The fact that Chara was on the ice for a majority of Chicago's goals wasn't the problem. The issue was that Boston was giving up more goals than normal, and he deserves some of the blame for that.
He only has a few more years left in the tank, and the remaining seasons won't be as dominant as in past years.
Stock status: rising
After inconsistent play in the past two postseasons, Lucic stepped up his game this year, scoring seven goals and 19 points in the playoffs and throwing around his body on the boards and in front of the net like we're used to seeing. He was also a plus-12.
He scored the second of Boston's three third-period goals in its comeback against Toronto and put the B's ahead late in Game 6 against Chicago.
His value is high because of his clutch play and leadership. After his goal that brought the Bruins within one of tying the Leafs, you can see Lucic encouraging his teammates to keep going. He knew they still had something to give.
The executives at Hockey Canada think No. 17 has something to give, too.
The Vancouver native was invited to Team Canada's summer orientation camp to show what he has to offer in preparation for the 2014 Winter Olympics in Sochi.
Canada has the deepest pool of talent in the league, and an invite to the camp is an honor. Lucic has quickly become one of the best power forwards in the NHL and will only get better.
Even if he doesn't snare a spot on Canada's final roster, many teams would still love to have his services.
Stock status: rising
Krejci led the postseason in scoring for the second time in three years by finishing with 26 points in 22 games.
He anchored Boston's No. 1 line with Lucic and Nathan Horton and will continue to do so even though Horton is now a Blue Jacket. Expect veteran Jarome Iginla to fill the spot left vacant by Horton.
Krejci is consistent and never has any off-the-ice issues. He's one of the league's most underrated players, and if the Czech Republic has any chance at medaling next year in Russia, Krejci will be the catalyst.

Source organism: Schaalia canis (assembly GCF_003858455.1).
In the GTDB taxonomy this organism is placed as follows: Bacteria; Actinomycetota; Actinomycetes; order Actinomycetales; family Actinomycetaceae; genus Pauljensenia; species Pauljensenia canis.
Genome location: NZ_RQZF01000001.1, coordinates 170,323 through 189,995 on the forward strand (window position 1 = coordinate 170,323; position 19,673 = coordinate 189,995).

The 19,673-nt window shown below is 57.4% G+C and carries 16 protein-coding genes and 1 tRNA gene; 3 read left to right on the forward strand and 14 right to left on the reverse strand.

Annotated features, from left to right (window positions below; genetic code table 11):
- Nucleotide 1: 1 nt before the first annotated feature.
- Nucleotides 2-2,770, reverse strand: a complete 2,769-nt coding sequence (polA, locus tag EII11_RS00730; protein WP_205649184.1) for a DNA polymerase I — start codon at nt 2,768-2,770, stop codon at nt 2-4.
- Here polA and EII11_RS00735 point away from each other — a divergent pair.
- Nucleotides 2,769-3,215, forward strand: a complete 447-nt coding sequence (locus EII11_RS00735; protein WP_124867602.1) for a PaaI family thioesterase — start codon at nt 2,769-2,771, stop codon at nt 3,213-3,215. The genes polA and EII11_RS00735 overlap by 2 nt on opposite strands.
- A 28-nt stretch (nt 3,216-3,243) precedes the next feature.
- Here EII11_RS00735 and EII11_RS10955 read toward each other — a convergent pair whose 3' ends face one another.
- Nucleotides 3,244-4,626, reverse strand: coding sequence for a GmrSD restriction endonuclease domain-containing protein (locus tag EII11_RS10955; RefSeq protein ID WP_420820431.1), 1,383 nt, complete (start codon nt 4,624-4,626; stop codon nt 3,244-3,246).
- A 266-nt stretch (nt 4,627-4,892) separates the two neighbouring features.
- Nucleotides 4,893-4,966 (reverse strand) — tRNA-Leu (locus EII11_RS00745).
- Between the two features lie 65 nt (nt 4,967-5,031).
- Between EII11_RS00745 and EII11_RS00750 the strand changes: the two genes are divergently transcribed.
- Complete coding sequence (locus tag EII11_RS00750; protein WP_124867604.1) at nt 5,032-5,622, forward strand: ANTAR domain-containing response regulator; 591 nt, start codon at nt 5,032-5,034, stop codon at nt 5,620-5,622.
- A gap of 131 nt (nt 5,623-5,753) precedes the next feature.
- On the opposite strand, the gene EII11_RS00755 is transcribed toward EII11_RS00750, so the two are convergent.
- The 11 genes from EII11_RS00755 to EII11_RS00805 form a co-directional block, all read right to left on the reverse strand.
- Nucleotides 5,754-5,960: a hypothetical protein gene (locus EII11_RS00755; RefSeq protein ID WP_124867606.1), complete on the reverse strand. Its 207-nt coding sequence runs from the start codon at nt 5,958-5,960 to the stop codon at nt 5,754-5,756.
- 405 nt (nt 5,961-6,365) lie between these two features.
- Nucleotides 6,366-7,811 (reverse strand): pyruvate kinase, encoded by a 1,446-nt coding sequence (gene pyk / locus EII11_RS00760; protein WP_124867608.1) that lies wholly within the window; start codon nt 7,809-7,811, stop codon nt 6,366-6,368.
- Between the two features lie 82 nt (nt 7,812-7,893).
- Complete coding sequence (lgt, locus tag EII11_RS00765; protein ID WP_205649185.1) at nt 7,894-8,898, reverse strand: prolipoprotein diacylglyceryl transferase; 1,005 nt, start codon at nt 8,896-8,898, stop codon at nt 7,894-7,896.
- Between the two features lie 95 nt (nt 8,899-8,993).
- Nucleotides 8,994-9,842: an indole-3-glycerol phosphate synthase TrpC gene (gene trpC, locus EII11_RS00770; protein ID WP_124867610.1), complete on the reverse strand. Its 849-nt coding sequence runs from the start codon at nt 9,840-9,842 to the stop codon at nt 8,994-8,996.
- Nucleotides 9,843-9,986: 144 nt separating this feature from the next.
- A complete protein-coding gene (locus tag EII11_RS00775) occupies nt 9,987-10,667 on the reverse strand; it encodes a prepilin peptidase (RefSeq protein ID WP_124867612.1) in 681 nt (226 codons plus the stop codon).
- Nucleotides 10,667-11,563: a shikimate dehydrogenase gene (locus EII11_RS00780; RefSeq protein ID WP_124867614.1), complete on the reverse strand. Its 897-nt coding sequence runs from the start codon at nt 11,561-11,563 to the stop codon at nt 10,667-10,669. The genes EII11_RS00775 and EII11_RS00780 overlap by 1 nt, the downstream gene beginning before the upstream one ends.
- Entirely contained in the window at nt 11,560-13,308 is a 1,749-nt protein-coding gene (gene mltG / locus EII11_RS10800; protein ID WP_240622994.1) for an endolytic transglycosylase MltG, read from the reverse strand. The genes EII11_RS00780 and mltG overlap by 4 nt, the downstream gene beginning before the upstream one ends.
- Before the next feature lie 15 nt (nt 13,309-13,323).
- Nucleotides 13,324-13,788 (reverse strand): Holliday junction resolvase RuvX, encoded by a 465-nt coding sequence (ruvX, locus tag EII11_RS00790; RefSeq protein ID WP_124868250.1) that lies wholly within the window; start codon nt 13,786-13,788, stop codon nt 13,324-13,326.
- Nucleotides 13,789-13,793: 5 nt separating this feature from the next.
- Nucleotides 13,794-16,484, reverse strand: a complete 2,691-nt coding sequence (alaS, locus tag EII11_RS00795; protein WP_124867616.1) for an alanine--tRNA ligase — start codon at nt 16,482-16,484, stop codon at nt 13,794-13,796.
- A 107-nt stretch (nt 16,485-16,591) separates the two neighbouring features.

ESPN Boston's James Murphy reported the 27-year-old signed a three-year extension back in 2011, and he is under contract for another two seasons. Boston would be crazy to trade him, but they could get some top draft picks if the idea ever crosses general manager Peter Chiarelli's mind.
And if you think the Bruins won't ship great offensive players to stockpile draft picks, just ask Phil Kessel.
Stock status: rising
Bergeron's stock right now is as high as that of the Razor scooter back in 2000. This guy is a deity in Boston and deserving of all of the praise.
He tied the score in the final minute in Game 7 against Toronto and then won it in overtime. He repeated the latter in in double overtime of Game 3 of the Eastern Conference Final against Pittsburgh. Oh yeah, he scored the Cup-winning goal against the Canucks two years ago, too.
And if that wasn't enough, The Boston Globe's Fluto Shinzawa reported that he played Game 6 against Chicago with a broken rib, a separated shoulder and a hole in his lung.
But wait. Should his health cause his stock to be falling?
Not at all. ESPN Boston's Joe McDonald last month reported that Bergeron was healing nicely from his injuries. McDonald wrote that Bergeron's shoulder wouldn't need surgery and that his ribs and lung were feeling better. Bergeron is expected to be completely healthy and ready to go for the start of training camp.
The 28-year-old Quebec native is a warrior and the heart and soul of the Bruins. He's one of the best defensive forwards in the world and will be on Team Canada next February. He shut down Sidney Crosby and Evgeni Malkin and dominated faceoffs against Jonathan Toews.
One can go on and on about everything No. 37 does. His stock has never been higher, and the B's knew that. The Bruins' brass signed him to an eight-year contract extension in July in the hopes that he will be a Bruin for life.